Could carbon monoxide gas chambers make a comeback?

From ANIMAL PEOPLE, October 2006:
Are the surging numbers of dangerous dogs
entering animal shelters retarding progress
toward abolishing gas chambers?
Warren Cox began to wonder in May 2004
when he arrived for a stint as interim executive
director at the Montgomery County Animal Shelter
in Dayton, Ohio, and found a carbon monoxide
chamber that only a few days before was still in
sporadic use.
Having managed more than two dozen
shelters since 1952, Cox knew he was looking at
an anachronism. The Dayton chamber had
supposedly been decommissioned years earlier.
The Dayton Daily News published exposés of
gassing in nearby Fayette County and Darke County
in 1995 and 1997 without apparent awareness that
animals were still gassed right there in Dayton.
Continued gassing at the Mont-gomery
County Animal Shelter came to light as result of
a September 2003 complaint to county officials by
veterinarian Sue Rancurello and shelter
volunteer Jodi Gretchen, and was discontinued
after a shelter evaluation by American Humane
affirmed the obsolescence of gassing.
“Two top administrators at the Montgomery
County Animal Shelter were removed,” the Dayton
Daily News reported, in part for “using carbon
monoxide instead of lethal injection to euthanize
more than the recommended number of animals.”
Cox had the carbon monoxide chamber
removed. But Cox also took note of who used it,
and why. Throughout the first half of Cox’s long
career in shelter work, carbon monoxide, carbon
dioxide, nitrogen, and decompression chambers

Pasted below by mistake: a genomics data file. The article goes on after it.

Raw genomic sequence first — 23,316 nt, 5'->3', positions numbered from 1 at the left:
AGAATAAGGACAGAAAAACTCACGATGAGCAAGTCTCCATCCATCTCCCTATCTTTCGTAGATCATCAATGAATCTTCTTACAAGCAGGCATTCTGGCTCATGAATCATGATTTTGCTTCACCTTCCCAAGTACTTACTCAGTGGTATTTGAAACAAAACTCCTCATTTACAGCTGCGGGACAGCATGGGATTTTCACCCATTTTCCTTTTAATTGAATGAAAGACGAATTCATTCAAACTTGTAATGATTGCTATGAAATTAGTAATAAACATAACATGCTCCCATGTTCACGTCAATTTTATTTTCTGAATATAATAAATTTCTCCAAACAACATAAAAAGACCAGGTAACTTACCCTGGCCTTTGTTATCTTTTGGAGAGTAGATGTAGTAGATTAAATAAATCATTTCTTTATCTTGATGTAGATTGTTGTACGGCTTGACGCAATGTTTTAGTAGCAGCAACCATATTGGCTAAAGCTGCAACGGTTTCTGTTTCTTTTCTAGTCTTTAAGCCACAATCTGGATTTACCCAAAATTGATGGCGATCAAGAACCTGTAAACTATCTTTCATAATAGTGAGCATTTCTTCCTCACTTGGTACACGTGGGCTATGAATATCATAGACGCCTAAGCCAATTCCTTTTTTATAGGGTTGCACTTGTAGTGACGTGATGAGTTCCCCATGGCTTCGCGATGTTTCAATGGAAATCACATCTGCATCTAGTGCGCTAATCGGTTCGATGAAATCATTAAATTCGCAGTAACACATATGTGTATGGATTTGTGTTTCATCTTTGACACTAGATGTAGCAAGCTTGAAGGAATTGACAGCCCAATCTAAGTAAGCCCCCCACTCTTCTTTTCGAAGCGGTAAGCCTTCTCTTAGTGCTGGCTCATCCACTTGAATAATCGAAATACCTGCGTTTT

were used to kill animals in high volume. The
Dayton gas chamber was used to kill specific
animals whom some of the staff considered too
dangerous to handle.

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Anti-chaining activist is busted for saving a dog

From ANIMAL PEOPLE, October 2006:
ALTOONA, Pa.–Tammy Sneath Grimes, founder of the national
anti-chaining organization Dogs Deserve Better, was released from
police custody in East Freedom, Pennsylvania, at 2 a.m. on
September 12, 2006, about 12 hours after she removed a seriously
debilitated chained dog she called Doogie from the yard of East
Freedom residents Steve and Lori Arnold.
“I’m out,” on unsecured $50,000 bail, Grimes e-mailed to
ANIMAL PEOPLE, for whom she is a part-time assistant web site
developer. Charged with theft, receiving stolen property, criminal
mischief, and criminal trespass, Grimes remained convinced she had
done the right thing.
“I will not take this lying down,” Grimes pledged.
The criminal trespass and criminal mischief counts were
dismissed at a September 21 preliminary hearing, as about 75 Grimes
supporters demonstrated outside. Grimes is to stand trial on the
charges of theft and receiving stolen property on November 27.
The Arnolds call the elderly German shepherd/Labrador mix
Jake. They claim he is 19 years old, an extraordinary age for
either breed. The Arnolds told news media that the dog was in the
condition he was in because he is arthritic and they had hesitated to
have him euthanized. They said they had given him aspirin for pain

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